Very few of us get it right all the time. Most of us don’t mean to get it wrong.
I mean, doing a few star jumps is a good way of warming up. It’s just with the current situation with price rises imminent and families struggling it feels tone-deaf.
How do you know if you’ve got it wrong?
You’ll know you got something wrong
I’m a muppet.
I realised it was true this week when my own newsletter landed in my inbox on Wednesday.
My unfinished newsletter that needed editing and I was supposed to have done on Tuesday. But life got unexpectedly in the way, And I’ll be perfectly honest, at the end of that day I had forgotten my own name, let alone that I’d set it ready to go the next day.
It wasn’t the worst newsletter. The February dates are right, but it’s just not the quality I want to put out.
I didn’t need anyone else to tell me I’d messed up. That’s not always the case.
Sometimes the world lets you know you screwed up
The blog post from SSE Energy that’s been in the news probably sounded very reasonable when it was written. Maybe even when it was reviewed.
But the world told them very quickly that it wasn’t okay.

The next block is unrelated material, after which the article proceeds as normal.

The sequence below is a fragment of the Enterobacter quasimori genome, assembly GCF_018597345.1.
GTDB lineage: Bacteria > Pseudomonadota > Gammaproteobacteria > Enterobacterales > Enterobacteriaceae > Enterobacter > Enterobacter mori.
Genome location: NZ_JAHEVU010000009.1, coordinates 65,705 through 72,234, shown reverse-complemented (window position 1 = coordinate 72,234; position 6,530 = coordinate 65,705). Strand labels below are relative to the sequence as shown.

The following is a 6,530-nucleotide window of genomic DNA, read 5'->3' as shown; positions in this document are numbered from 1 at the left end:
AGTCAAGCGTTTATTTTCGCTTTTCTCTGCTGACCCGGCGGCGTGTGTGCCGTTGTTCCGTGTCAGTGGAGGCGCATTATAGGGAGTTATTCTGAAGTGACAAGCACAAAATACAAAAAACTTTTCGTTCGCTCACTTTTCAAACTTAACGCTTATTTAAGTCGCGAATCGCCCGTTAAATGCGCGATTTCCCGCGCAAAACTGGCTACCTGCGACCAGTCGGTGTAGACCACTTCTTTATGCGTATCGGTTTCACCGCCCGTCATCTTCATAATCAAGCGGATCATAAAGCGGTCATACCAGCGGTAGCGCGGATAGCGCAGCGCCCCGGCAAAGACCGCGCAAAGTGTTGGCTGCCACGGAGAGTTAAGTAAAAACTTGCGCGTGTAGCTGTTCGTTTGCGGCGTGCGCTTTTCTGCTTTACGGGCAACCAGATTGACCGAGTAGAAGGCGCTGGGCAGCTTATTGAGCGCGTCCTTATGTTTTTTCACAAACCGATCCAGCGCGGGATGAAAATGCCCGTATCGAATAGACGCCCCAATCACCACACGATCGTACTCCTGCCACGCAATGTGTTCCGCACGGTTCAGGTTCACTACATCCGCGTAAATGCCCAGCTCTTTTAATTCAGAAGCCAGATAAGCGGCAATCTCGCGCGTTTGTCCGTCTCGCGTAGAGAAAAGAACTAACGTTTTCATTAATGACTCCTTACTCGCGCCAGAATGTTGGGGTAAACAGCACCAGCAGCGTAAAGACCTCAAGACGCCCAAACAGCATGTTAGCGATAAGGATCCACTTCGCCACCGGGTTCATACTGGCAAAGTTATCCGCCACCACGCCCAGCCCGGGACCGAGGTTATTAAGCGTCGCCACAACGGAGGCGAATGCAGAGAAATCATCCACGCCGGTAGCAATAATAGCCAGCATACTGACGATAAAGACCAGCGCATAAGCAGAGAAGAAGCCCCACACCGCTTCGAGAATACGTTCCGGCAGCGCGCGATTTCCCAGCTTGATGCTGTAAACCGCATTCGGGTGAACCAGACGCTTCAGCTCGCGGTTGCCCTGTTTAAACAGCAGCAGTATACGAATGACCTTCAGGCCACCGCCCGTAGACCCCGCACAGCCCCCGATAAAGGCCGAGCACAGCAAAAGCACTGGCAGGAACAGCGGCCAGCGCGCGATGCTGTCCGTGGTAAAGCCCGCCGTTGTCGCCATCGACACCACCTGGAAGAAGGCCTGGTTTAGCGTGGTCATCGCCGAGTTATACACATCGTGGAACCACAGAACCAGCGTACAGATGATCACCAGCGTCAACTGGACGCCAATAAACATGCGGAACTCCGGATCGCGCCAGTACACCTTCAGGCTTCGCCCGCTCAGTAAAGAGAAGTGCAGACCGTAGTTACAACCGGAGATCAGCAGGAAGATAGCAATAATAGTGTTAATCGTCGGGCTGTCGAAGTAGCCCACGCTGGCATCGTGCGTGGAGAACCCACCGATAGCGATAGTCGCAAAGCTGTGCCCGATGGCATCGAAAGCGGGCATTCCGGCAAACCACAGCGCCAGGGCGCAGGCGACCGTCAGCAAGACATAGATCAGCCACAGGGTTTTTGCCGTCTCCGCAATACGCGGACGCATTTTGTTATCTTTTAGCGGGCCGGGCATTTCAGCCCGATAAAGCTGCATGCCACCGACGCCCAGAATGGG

You could say the world did the same with those that thought parties in your workplace garden during lockdown were ok.
What you do next is the critical thing
I am really sorry that you got a sub-par newsletter this week. I can’t say life will never get in the way again, but there are a couple of things I’m going to do differently so it (hopefully) shouldn’t happen again.
SSE might have put in different sign off processes after this week. They’ve apologised and said they are embarrassed by the content, which they’ve removed from their website.
Doing the right thing probably has two elements to me:
- Say sorry as soon as you can, and be honest and authentic
- Put it right
It might not be enough, but it might be
Memories can be long on screw-ups. If you’re of a certain generation you’ll remember Gerald Ratner, or the Hoover free holidays fiasco. And Barnard Castle is going to mean something to many of us for a long time.
But they can be very short too. The better, and quicker, your apology the shorter that memory might be.
So while it’s always better not to screw up, none of us is perfect. It’s all about what you do next, and what you can learn from it.
Don’t ignore it
Or think no one will notice. That you’ll get away with it.
Eventually, things seem to catch up with us. And then the old adage about trust taking a lifetime to build and a moment to lose comes true.
Then you might wish you’d just held your hands up and said sorry much, much earlier.